This spring, Signal Cleveland spoke with intended recipients about delays in receiving casino money promised by the City Council. One group, Neighborhood Pets, received a check for $25,000 more than two years after it was approved.

Wondering how to sign up to make a public comment? Check out 
our guide.
Future Ink, Ohio Voice, and Delta Alpha Lambda Foundation are in line for funding
Sept. 18 – Community Development Committee, Cuyahoga County Council
Covered by Documenter Tucker Handley (notes)
Council Member Michael Gallagher talks about the lack of care for seniors in Cuyahoga County. (Credit: Cuyahoga County Council YouTube)
ARPA funding community: Committee members moved forward with legislation approving American Rescue Plan Act funding for three community organizations—Future Ink Graphics, Ohio Voice, and the Delta Alpha Lambda Foundation.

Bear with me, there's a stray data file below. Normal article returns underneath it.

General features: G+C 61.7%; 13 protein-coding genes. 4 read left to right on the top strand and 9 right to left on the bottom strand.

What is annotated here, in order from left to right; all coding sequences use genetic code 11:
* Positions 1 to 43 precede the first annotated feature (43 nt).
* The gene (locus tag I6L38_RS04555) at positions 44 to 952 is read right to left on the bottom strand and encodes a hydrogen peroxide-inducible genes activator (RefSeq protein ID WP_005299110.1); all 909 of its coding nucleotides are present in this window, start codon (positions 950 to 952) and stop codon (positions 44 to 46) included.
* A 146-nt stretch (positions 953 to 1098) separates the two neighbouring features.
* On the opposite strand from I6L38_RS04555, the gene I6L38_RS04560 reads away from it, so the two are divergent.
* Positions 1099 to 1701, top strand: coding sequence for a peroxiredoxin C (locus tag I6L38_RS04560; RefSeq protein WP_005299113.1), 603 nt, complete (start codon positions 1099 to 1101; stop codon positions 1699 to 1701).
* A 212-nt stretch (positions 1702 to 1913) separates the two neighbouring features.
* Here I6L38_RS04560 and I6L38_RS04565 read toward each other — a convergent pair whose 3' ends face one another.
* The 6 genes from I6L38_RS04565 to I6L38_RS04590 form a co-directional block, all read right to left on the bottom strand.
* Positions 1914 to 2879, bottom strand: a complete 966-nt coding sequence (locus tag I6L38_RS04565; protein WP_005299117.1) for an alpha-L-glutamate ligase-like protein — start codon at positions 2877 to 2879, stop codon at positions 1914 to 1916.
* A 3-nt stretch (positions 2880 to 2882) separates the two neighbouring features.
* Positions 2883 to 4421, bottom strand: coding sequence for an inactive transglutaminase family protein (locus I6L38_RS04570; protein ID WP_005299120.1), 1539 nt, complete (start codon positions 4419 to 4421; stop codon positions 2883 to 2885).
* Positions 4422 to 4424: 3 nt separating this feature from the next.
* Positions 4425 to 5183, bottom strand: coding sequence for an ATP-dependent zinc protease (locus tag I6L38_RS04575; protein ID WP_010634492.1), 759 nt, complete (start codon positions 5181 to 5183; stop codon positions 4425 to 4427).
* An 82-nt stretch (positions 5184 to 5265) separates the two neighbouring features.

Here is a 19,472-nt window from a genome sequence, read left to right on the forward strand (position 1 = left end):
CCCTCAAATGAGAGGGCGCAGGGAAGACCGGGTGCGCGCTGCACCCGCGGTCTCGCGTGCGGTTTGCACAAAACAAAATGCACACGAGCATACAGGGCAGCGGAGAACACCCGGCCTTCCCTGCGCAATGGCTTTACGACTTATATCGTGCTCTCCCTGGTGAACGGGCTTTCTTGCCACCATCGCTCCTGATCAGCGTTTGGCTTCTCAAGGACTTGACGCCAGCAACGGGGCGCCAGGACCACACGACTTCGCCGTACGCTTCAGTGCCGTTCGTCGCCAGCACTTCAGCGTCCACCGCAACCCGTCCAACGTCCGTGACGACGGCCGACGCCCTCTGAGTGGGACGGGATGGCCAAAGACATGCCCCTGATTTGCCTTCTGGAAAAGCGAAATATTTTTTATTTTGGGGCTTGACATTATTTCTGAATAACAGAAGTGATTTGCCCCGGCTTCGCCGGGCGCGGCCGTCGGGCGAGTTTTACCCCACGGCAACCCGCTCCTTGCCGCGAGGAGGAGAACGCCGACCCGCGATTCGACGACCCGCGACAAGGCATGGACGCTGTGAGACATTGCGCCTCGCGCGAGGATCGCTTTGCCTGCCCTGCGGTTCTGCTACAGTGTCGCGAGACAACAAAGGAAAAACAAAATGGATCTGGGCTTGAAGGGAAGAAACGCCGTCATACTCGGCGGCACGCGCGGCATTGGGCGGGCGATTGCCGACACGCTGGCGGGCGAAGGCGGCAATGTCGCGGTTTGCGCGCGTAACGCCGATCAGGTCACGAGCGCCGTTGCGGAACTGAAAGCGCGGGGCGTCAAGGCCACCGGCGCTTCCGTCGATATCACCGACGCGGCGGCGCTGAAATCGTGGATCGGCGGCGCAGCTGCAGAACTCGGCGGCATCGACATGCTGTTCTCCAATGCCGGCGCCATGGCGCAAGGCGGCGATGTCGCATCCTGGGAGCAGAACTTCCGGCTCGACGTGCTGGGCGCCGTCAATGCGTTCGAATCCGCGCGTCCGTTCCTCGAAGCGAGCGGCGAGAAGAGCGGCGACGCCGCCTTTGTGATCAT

Future Ink Graphics, in partnership with the Cuyahoga County Board of Developmental Disabilities, would receive $20,000 to support both the Creative Residency Program for artists with disabilities and professional development training for emerging designers.
Ohio Voice is in line for $10,000 and the Delta Alpha Lambda Foundation for $20,000, both for repairs to their facilities. Pastor Evan Regis Bunch said that Ohio Voice is acting as the fiscal sponsor for Fifth Christian Disciples of Christ. The church will use the funding to make repairs to its kitchen so that they can continue to provide meals for children participating in its social action programs.
Lateef Saffore, chair of the Delta Lambda Foundation, said they will use the funding to repair the food pantry distribution site on East 116th Street.
The next step in the approval process is for the full County Council to hear the legislation.
Taking care of seniors: Council Member Michael Gallagher said that the county needs to do more to provide for aging seniors. He said, “There’s no reason whatsoever that a senior should go, in the latter years of their life, to worry about anything, and mostly in Cuyahoga County they worry about everything.”